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Friday, December 5, 2008

Let’s grow a cash cow

I was reading an article about the food poisoning in China, and how it affects the whole world. Somewhere in the article I found the name of Bangladesh, and its current operations against food poisoning and other stuffs. I kept reading.
‘Do I find a new opportunity here?’ I thought. ‘How about starting a new food business? A premium one? ’, I said to myself. ‘Wouldn’t people be paying more for quality food?’
Think about a corner street burger shop and KFC (Bangladesh). They both are making money. KFC surely makes much money for its quality burgers, and other food items. People spend more than 200 BDT over the high quality burgers of KFC. In Australia, I do not spend AUD 10 on a KFC burger, because first of all it’s crap, and not fresh. Rather I spend my money on quality food items; on fruits, vegetables, and other nutritious foods.
As I was saying, if anyone starts to grow a premium food shop with quality food items, I believe s/he is going to grow a cash cow. People will certainly spend more to stay safe.
However, there will probably be no chance for the poor and ill fated people to sneak a look into the premium food shop through the window glasses. But for those who has money will absolutely spend more on the premium food shop items, helping it become a cash cow.


fareeha's journals..... said...

gr8 idea.....:)....n

Rumi said...

Saeed Bhai,
in BD kfc is acting as the Premium Food Provider...IMO they are better in comparison to other burger and Fried Chicken Providers.

the_skywalker said...

Rumi you are rite in your comment. In fact, it would be prudent for the writer if he provided clarifications about what kind of premium food business he is thinking of. Food business value chain is so long, starting from wet market for raw vegetables/grains/fish to high end restaurants. Here, I understand that the write is talking about premium food business for our day to day consumption. But it would be grossly wrong to draw a similarity with KFC and day to day food consumption such as fish/vegetables in BD scenario. Contrary to the developed world, KFC in Bangladesh context is at the upper part of the value chain i.e.a high end restaurant. In BD with slowly growing middle income population, more and more people will go for good/premium restaurants because for that consumers group consumption at good restaurants do not only satisfy gastronomy but also sense of prestige. Now, if we think that opening up high end shop for vegetables, fruits, fishes, milk or yogurt can be a big cash cow, it may not be a good idea at this moment. Yes, there are few chain stores such as Meena Bazar or Nandan or Agora which are doing well, but depth and breadth of those stores are still limited to certain parts of Dhaka.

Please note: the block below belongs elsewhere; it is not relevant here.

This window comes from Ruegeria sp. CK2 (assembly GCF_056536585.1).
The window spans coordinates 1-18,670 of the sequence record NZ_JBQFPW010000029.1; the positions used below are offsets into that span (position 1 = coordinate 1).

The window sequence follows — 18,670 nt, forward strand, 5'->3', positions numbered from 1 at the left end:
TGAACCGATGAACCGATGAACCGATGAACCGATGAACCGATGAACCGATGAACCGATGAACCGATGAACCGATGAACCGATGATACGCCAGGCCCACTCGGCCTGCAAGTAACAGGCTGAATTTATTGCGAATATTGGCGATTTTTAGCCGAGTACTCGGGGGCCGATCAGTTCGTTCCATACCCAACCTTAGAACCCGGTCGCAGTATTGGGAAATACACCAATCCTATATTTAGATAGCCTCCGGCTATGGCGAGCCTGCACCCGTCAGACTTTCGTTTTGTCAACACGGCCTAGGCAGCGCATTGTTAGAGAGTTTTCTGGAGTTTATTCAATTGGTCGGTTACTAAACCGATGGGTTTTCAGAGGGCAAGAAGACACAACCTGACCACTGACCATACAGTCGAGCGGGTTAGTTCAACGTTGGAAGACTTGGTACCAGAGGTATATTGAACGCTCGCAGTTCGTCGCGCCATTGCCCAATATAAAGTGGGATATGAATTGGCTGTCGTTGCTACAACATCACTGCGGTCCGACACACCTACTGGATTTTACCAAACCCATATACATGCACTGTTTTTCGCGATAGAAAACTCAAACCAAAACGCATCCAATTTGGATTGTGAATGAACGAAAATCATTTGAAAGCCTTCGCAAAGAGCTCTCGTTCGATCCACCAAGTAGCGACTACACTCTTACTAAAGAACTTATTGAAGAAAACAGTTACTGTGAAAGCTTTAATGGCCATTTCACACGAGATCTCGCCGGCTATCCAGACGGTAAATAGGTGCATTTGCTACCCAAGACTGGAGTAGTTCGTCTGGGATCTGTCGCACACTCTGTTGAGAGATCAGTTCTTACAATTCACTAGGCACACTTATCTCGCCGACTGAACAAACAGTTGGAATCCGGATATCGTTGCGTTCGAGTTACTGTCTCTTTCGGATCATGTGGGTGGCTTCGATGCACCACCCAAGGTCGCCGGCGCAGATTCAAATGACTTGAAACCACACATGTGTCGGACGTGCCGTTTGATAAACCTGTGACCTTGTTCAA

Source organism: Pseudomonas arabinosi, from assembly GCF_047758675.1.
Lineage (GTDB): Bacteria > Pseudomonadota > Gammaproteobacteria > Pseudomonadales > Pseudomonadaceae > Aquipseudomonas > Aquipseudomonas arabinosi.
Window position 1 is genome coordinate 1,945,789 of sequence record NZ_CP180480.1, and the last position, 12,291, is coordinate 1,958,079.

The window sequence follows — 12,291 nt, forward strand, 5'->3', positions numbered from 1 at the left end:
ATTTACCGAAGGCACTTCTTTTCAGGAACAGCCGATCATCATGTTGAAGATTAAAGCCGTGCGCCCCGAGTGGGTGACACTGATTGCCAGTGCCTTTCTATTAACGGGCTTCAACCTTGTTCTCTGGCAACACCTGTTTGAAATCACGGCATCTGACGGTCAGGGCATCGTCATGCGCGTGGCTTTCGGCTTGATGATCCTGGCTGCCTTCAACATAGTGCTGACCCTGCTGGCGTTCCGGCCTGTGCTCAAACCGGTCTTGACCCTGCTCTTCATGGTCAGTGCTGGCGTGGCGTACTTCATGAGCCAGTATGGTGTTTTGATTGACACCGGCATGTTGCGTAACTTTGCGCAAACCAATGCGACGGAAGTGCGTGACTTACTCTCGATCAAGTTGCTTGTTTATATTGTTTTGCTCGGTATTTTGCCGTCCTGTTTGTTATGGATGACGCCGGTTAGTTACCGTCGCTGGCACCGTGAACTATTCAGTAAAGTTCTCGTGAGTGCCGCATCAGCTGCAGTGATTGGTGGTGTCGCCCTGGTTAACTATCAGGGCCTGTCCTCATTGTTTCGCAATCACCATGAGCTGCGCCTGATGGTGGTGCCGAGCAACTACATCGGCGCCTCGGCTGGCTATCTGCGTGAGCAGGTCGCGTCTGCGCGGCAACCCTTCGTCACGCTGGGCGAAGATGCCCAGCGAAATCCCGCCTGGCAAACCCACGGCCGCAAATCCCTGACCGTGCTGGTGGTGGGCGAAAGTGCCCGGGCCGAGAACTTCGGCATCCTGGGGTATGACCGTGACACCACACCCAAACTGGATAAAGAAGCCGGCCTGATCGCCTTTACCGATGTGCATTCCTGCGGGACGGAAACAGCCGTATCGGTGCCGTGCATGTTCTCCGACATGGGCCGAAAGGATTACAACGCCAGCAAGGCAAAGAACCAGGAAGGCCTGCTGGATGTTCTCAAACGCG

You may ask why I think negatively. First, most people in BD still think that optimum combination of price and freshness for vegetables, fruits, fish are more available in wet market than super store. Second, premium is a tricky concept. Premium is associated with some other value propositions. It means different things for different stuffs. For commodity like food it does not work out much as it works out for stuffs such as car/watches/clothes or jewelry. For example, Mercedes or BMW derive the aura of premium from the value proposition of superior German Engineering, whereas LEXUS is premium because of super efficient Japanese Engineering. Even in West, people are yet to accept the premium concept for day to day food consumption in a big way. I just give an example. In west, when I go to some of the biggest super stores, I find that there are far less people for the organic food counters. This is true for Bangladesh. Especially where food is still a significant part of people’s consumption basket so price plays a big role in their consumption decision. So, just on the basis of a single value proposition of freshness, somebody may not be able to charge premium price. It is despite the fact that in wet market things like formalin contamination of fishes happens often.

So, can there be alternative business model? Most probably “ YES” if somebody comes up with combination of convenience, price and freshness. Is that possible? In INDIA some companies such as Reliance or Goenkas are trying to do it. In some states they are successful and in some states they are not. This business model requires overwhelming restructuring of value chain and it may even create some social unrest as it has happened in some part of INDIA.